Avista Corporation(AVA) : SPOKANE, Wash. (AP) The sale of Spokane-based Avista Corp. to a Canadian energy company must still win approval from shareholders and regulators. Hydro One, based in Toronto, Canada, announced Wednesday that it would pay $5.3 billion cash to buy Avista, which supplies electricity and natural gas to customers in five Northwestern states. The deal, expected to close next year, is subject to approval from shareholders and regulators in the various states Avista operates in, as well as the federal government. The Washington Utilities and Transportation Commission says the utilities have not yet filed for approval, but they will need to prove a net benefit for customers. Few changes are expected in Avista operations. The sale price amounts to $53 per Avista share, a 24 percent premium over the company's closing stock price Tuesday.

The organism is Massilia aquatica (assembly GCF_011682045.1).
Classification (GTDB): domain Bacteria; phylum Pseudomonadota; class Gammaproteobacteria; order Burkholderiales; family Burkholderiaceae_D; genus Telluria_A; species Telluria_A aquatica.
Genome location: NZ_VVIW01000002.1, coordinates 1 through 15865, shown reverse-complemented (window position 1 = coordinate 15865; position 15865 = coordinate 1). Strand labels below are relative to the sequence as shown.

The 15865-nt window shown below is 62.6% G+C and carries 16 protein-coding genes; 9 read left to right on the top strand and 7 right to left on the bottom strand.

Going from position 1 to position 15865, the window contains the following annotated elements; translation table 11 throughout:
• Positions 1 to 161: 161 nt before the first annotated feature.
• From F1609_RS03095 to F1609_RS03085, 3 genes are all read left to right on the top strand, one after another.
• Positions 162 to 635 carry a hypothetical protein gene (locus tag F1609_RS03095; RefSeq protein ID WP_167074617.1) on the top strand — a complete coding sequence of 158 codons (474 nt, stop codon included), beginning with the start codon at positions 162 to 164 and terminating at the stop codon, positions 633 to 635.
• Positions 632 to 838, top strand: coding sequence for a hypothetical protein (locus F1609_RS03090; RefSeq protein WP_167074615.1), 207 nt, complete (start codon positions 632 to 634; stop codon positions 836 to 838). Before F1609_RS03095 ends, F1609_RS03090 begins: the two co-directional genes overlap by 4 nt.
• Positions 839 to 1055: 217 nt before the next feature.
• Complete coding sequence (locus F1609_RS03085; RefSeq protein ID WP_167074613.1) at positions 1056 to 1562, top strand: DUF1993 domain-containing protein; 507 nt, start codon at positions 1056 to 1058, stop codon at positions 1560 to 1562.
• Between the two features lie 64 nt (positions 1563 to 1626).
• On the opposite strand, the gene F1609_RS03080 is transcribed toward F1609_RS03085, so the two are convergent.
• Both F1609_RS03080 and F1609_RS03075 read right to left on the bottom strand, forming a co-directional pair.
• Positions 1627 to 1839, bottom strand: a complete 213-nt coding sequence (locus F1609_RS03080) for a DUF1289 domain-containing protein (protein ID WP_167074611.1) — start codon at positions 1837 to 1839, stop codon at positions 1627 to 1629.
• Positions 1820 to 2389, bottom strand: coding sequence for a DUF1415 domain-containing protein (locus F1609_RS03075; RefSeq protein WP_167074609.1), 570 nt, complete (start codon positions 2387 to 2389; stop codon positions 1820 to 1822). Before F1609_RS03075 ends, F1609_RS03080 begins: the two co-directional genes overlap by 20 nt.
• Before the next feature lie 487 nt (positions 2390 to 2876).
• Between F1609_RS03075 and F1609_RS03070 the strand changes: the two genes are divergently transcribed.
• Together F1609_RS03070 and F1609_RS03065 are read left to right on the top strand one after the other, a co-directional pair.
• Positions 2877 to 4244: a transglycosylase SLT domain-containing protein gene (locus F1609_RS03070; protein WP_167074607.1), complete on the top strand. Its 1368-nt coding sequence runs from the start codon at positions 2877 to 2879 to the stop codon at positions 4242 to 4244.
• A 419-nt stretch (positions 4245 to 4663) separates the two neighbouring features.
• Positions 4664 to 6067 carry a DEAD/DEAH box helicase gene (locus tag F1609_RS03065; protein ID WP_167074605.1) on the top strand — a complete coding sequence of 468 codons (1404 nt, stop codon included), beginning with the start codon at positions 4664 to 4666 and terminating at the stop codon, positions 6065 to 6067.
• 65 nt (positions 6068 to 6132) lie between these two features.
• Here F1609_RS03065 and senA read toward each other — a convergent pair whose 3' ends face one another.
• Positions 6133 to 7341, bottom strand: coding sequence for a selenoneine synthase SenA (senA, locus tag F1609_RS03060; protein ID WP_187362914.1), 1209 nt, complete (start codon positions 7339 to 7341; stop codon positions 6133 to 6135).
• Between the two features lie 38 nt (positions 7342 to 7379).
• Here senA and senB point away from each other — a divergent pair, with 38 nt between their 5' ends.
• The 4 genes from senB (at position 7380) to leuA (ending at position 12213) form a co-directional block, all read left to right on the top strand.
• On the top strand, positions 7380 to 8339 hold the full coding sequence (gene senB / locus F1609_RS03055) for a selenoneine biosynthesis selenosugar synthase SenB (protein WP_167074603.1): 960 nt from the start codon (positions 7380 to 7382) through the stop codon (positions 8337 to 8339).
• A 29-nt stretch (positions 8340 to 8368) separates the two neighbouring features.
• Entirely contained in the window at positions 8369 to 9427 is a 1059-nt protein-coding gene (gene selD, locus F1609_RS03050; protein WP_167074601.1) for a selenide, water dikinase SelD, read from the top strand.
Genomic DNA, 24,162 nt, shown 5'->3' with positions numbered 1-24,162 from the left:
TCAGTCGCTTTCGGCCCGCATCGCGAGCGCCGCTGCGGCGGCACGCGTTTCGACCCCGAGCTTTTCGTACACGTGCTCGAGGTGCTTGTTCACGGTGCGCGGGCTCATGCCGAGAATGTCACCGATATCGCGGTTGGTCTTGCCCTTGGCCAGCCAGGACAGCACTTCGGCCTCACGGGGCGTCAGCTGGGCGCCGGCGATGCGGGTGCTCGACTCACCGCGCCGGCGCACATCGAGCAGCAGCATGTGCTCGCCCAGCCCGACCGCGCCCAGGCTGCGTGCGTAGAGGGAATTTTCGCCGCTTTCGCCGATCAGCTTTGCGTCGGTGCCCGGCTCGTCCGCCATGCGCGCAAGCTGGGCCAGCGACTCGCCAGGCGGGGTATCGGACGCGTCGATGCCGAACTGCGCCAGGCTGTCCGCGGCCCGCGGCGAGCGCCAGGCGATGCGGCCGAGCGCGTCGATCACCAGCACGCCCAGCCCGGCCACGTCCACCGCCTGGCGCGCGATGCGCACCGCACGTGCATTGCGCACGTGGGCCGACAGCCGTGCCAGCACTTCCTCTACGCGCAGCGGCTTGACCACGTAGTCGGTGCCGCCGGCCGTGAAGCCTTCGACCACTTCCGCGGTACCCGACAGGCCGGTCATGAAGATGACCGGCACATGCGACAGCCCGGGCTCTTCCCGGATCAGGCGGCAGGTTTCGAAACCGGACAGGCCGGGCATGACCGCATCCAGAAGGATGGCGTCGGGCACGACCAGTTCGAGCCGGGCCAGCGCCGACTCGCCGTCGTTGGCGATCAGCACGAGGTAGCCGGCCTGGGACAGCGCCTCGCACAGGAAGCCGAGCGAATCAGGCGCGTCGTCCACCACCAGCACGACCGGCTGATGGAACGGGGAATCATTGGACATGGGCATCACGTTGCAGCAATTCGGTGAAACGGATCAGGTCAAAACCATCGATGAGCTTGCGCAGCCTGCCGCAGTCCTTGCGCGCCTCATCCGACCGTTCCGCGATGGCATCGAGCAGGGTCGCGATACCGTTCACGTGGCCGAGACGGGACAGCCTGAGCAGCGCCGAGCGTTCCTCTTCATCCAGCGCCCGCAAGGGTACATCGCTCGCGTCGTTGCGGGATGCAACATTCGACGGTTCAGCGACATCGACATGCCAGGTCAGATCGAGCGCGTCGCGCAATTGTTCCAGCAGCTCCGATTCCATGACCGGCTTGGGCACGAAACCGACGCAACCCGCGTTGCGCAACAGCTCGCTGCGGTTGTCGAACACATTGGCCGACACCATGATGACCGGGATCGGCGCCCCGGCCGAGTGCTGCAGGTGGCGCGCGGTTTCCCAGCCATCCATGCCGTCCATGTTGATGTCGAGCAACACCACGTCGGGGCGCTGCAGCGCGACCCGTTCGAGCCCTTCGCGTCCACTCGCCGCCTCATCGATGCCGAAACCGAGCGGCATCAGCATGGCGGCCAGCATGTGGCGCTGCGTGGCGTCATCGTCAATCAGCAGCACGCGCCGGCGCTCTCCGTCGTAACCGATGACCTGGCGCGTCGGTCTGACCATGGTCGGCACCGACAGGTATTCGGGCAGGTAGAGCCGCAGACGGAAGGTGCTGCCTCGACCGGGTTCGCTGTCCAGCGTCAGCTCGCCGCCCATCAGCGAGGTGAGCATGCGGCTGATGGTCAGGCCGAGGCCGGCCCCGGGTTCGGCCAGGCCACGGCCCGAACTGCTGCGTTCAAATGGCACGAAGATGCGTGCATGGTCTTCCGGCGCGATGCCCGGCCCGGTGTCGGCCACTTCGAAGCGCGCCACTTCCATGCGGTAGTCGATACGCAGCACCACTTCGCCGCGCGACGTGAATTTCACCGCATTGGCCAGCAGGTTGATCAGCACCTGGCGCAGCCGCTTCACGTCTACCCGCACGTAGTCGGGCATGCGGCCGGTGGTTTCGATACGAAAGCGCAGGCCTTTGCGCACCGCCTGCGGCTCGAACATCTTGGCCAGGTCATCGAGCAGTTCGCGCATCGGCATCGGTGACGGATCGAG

Polaris Industries Inc.(PII) : July 20--Polaris Industries beat expectations for the second quarter and bolstered its earnings guidance Thursday after reporting that second quarter sales rose considerably, even as profits were pinched by the wind down of the Victory motorcycle line and the integration of the recently purchased TransAmerican Auto Parts (TAP). Polaris, the Medina-based maker of off-road four-wheelers, snowmobiles, and motorcycles, increased the bottom range of its 2017 profit forecast, noting increased margins, an uptick in off-road vehicle sales and a stepped up share buyback plan. For the quarter, Polaris sales rose 21 percent to $1.365 billion. Excluding Victory, sales rose 20 percent to $1.359 billion, which beat analysts expectations by $99 million. Including Victory and TAP costs, profits fell 13 percent to $62 million, or 97 cents a share. Excluding Victory, TAP and factory realignment costs, adjusted income was $1.16 per share, which beat analysts expectations by 8 cents a share. The decision to exit the lackluster Victory brand and increase its fast growing Indian Motorcycle business was made earlier this year as officials looked to drive growth in the face of massive product recalls. Polaris recalled more than 400,000 off-road vehicles over two years due to fire and other risks. Earlier this week, Polaris recalled another 26,700 vehicles after receiving 30 customer complaints of fuel leaking into headlights, one fire and after finding a separate brake problem on RZR 570 four wheelers. No injuries were reported. In reviewing the quarter, officials said they were pleased with results. "Performance improved in many parts of our business during the quarter, particularly within our international and parts, garments and accessories businesses. The powersports industry remained very competitive and headwinds persist, but we were encouraged by the return to growth in our Side-by-Side [vehicle] business and continued strength and aggressive share gains for Indian Motorcycles," said CEO Scott Wine in a statement. "We still have a lot of work to do, but we are seeing results from the strong and sustainable improvements we are making to the fundamentals of our business, as we establish the foundation of a renewed growth platform," he said. For full year 2017, Polaris increased its sales forecast, noting that non-Victory revenues should rise 12 to 14 percent. Adjusted earnings in 2017 should range from $4.35 to $4.50 per share, up from the prior forecast of $4.25 to $4.50 per share ___ (c)2017 the Star Tribune (Minneapolis) Visit the Star Tribune (Minneapolis) at www.startribune.com Distributed by Tribune Content Agency, LLC.